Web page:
It seems like we are always being introduced to important new business acronyms. We’ve got Corporate Social Responsibility (CSR) and Diversity, Equity, and Inclusion (DEI). Then there’s Return on Ad Spend (ROAS), CMOs are now CROs, and the alphabet soup goes on with CRM, CX, UX, CTR, CPC, SEM, SEO, and so on. However, one acronym of growing importance right now is Environmental, Social and Governance (ESG). Consumers, investors, employees, policymakers, and business partners are becoming more interested in learning the benefits of ESG, driving its importance and complexity for companies and institutional investors. While it’s predominantly linked in its most formal executions with publicly traded corporations, there is value to smaller private companies and brands to enhance or grow a halo effect if done properly, with purpose and authenticity from all involved. In this edition of Plain Talk, we’re not giving advice on developing an ESG initiative. Instead, we’re focusing in on some ideas for leveraging your ESG practices to boost your branding.
What is ESG exactly?
In case you’re not 100 percent familiar with the details, the experts at Investopedia describe ESG criteria as requirements for a company’s behavior that investors use to determine potential investments. Environmental criteria consider how a corporation protects the environment, such as corporate policies addressing climate change and environmental impact. Social criteria look at how the company deals with employees, supply chains, suppliers, customers, and their communities. The leadership of a company, executive pay, audits, internal controls, and shareholder rights are all covered by corporate governance.
Why is ESG important?
While it may have been at one point predominantly a goodwill or public relations tactic, attention to the issues that comprise modern ESG is becoming critical for success. Simply put, consumers have used their buying power to push these topics to the forefront in recent years, and those consumers are paying attention to a company’s ESG data and ESG performance.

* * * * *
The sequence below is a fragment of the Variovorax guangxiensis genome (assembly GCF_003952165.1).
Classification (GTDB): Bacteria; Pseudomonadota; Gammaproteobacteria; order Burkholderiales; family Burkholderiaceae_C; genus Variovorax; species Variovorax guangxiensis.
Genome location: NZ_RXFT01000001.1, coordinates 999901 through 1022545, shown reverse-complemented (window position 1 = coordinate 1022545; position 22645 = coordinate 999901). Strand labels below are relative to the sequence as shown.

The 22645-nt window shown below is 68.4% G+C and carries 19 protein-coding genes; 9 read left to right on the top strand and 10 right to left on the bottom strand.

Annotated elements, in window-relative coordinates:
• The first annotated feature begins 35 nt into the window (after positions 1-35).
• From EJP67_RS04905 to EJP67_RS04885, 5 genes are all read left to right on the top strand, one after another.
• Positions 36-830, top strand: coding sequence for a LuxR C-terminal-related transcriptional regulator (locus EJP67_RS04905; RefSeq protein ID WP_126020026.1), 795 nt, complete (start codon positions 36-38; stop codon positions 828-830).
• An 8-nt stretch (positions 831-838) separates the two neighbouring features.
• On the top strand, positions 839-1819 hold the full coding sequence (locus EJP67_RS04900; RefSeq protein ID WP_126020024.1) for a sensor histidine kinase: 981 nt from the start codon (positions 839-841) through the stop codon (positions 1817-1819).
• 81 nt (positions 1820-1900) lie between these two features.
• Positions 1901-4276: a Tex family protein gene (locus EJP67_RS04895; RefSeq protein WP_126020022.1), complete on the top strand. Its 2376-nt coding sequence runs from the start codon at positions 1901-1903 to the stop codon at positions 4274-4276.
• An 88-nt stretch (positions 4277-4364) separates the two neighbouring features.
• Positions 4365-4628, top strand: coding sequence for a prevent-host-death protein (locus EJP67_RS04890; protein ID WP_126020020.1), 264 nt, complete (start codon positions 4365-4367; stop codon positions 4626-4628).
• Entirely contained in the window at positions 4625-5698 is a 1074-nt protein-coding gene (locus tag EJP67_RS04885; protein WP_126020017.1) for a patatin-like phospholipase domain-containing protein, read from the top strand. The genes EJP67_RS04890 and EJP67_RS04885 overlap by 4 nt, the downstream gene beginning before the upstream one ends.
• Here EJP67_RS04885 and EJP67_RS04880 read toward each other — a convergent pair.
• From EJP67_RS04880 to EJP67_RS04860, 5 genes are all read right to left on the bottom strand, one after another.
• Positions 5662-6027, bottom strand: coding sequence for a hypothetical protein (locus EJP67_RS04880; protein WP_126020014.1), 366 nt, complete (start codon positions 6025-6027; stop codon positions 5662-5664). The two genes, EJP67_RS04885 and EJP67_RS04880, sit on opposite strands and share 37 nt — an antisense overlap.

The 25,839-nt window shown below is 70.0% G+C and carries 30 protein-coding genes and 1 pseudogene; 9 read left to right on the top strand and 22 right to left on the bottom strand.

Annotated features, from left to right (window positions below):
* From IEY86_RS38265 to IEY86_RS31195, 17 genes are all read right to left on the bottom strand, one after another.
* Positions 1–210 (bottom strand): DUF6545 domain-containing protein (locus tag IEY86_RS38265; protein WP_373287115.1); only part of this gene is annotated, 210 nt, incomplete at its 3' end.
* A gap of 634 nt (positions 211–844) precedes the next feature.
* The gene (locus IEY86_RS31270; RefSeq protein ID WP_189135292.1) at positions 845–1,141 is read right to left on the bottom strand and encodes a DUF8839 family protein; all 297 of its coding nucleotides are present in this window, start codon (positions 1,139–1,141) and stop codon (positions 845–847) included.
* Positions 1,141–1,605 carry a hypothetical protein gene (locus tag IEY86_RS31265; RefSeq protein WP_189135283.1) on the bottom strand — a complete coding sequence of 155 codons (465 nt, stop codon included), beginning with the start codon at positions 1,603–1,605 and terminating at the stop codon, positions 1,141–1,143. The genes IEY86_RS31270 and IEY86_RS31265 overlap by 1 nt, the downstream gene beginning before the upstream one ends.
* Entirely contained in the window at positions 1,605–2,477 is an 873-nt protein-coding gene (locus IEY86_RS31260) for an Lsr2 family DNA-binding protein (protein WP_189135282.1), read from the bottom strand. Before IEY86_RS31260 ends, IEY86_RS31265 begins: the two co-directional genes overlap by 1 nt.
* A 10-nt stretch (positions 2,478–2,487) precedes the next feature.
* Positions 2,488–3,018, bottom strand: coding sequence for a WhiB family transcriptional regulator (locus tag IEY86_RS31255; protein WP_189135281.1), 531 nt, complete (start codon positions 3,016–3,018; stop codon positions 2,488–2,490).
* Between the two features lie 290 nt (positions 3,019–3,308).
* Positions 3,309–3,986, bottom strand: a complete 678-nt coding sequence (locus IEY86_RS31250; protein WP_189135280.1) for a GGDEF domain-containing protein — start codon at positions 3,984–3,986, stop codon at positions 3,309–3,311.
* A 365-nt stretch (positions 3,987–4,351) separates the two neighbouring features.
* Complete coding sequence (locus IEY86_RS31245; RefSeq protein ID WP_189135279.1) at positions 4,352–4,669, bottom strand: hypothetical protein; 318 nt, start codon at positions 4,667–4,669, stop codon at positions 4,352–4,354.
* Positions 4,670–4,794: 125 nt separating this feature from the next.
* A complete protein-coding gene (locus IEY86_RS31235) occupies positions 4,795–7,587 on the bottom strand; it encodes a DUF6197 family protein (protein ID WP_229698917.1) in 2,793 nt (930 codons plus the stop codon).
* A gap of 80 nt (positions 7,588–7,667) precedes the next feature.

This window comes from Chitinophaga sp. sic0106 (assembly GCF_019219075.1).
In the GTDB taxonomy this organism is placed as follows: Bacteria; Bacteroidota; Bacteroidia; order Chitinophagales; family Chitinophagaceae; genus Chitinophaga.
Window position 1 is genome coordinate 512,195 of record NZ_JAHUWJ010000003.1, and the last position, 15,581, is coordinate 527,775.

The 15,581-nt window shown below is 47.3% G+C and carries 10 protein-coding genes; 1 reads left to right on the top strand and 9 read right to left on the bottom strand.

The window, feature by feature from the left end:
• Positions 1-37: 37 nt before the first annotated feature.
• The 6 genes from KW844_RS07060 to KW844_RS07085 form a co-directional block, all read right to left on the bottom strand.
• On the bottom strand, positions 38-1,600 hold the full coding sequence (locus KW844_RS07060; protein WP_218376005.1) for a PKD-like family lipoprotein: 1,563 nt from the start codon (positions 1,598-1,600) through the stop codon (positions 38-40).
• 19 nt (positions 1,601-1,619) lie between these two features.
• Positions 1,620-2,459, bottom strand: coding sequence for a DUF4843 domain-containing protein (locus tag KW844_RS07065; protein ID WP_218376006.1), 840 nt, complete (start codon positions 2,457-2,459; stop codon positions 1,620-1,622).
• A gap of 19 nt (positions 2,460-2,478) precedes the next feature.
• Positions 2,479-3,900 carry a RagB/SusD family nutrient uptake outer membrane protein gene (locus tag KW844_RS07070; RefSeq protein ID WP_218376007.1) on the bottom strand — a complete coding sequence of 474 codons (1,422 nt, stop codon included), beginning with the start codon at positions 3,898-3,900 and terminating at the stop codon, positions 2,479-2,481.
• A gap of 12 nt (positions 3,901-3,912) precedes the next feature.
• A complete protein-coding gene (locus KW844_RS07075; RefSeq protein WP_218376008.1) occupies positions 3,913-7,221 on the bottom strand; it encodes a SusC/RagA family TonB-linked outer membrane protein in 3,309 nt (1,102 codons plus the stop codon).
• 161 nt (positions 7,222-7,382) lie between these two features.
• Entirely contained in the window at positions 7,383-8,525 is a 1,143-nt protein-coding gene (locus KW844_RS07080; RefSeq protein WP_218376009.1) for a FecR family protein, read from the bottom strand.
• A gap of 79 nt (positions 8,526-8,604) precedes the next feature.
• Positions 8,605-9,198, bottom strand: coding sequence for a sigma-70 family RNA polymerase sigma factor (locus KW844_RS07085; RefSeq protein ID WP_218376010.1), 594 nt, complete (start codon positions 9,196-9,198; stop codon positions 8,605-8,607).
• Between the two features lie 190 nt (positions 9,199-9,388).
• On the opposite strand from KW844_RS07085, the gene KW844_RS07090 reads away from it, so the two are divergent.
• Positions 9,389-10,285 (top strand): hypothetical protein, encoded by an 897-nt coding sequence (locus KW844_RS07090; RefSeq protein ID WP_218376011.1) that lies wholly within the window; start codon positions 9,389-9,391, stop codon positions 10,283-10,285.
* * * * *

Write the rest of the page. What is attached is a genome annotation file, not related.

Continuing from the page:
In 2021, Adidas CEO Kasper Rorstead told CNBC that in a survey it conducted, 70% of its consumers that responded preferred buying sustainable products as part of their commitment to managing their carbon footprint. Additionally, in 2021, an IBM survey reported that 71% of employees and job seekers surveyed preferred to work for environmentally sustainable companies that care about their social impact and lowering emissions. More than 50% said they would accept lower pay to do so!
It makes sense then that the sheer number of ESG funds has grown, and ESG rankings for companies have become much more important, particularly for publicly traded companies who are looking to gain a competitive advantage while still rebounding from the pandemic.
Fast Company reported that 2021 was a record year for ESG funds, with double the previous year‘s investment – topping out at more than $100 billion. That’s a tenfold increase since 2018. But why?